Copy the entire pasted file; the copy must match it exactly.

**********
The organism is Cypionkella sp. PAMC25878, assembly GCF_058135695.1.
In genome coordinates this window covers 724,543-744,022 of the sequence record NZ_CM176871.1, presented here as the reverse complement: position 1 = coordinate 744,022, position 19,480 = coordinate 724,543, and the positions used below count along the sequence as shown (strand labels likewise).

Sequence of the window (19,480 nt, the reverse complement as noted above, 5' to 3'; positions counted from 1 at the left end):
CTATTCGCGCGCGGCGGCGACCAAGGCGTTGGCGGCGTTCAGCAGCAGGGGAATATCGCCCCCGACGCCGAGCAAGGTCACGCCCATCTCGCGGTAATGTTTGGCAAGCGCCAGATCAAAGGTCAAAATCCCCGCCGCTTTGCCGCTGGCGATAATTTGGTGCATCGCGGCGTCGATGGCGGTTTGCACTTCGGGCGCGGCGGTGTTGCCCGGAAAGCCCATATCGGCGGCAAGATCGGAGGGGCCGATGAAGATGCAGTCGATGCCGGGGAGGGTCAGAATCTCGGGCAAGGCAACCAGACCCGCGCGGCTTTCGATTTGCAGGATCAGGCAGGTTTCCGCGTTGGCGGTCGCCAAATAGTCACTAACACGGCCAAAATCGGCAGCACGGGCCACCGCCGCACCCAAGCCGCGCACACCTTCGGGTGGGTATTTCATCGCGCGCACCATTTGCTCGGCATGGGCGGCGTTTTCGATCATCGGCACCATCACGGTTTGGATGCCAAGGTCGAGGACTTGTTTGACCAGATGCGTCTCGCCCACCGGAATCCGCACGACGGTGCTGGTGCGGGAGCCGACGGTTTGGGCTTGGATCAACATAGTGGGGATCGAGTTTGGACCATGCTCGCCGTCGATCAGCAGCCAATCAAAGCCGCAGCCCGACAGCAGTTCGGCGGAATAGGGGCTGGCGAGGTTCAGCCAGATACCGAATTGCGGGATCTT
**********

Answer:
The organism is Cypionkella sp. PAMC25878, assembly GCF_058135695.1.
In genome coordinates this window covers 724,543-744,022 of the sequence record NZ_CM176871.1, presented here as the reverse complement: position 1 = coordinate 744,022, position 19,480 = coordinate 724,543, and the positions used below count along the sequence as shown (strand labels likewise).

Sequence of the window (19,480 nt, the reverse complement as noted above, 5' to 3'; positions counted from 1 at the left end):
CTATTCGCGCGCGGCGGCGACCAAGGCGTTGGCGGCGTTCAGCAGCAGGGGAATATCGCCCCCGACGCCGAGCAAGGTCACGCCCATCTCGCGGTAATGTTTGGCAAGCGCCAGATCAAAGGTCAAAATCCCCGCCGCTTTGCCGCTGGCGATAATTTGGTGCATCGCGGCGTCGATGGCGGTTTGCACTTCGGGCGCGGCGGTGTTGCCCGGAAAGCCCATATCGGCGGCAAGATCGGAGGGGCCGATGAAGATGCAGTCGATGCCGGGGAGGGTCAGAATCTCGGGCAAGGCAACCAGACCCGCGCGGCTTTCGATTTGCAGGATCAGGCAGGTTTCCGCGTTGGCGGTCGCCAAATAGTCACTAACACGGCCAAAATCGGCAGCACGGGCCACCGCCGCACCCAAGCCGCGCACACCTTCGGGTGGGTATTTCATCGCGCGCACCATTTGCTCGGCATGGGCGGCGTTTTCGATCATCGGCACCATCACGGTTTGGATGCCAAGGTCGAGGACTTGTTTGACCAGATGCGTCTCGCCCACCGGAATCCGCACGACGGTGCTGGTGCGGGAGCCGACGGTTTGGGCTTGGATCAACATAGTGGGGATCGAGTTTGGACCATGCTCGCCGTCGATCAGCAGCCAATCAAAGCCGCAGCCCGACAGCAGTTCGGCGGAATAGGGGCTGGCGAGGTTCAGCCAGATACCGAATTGCGGGATCTT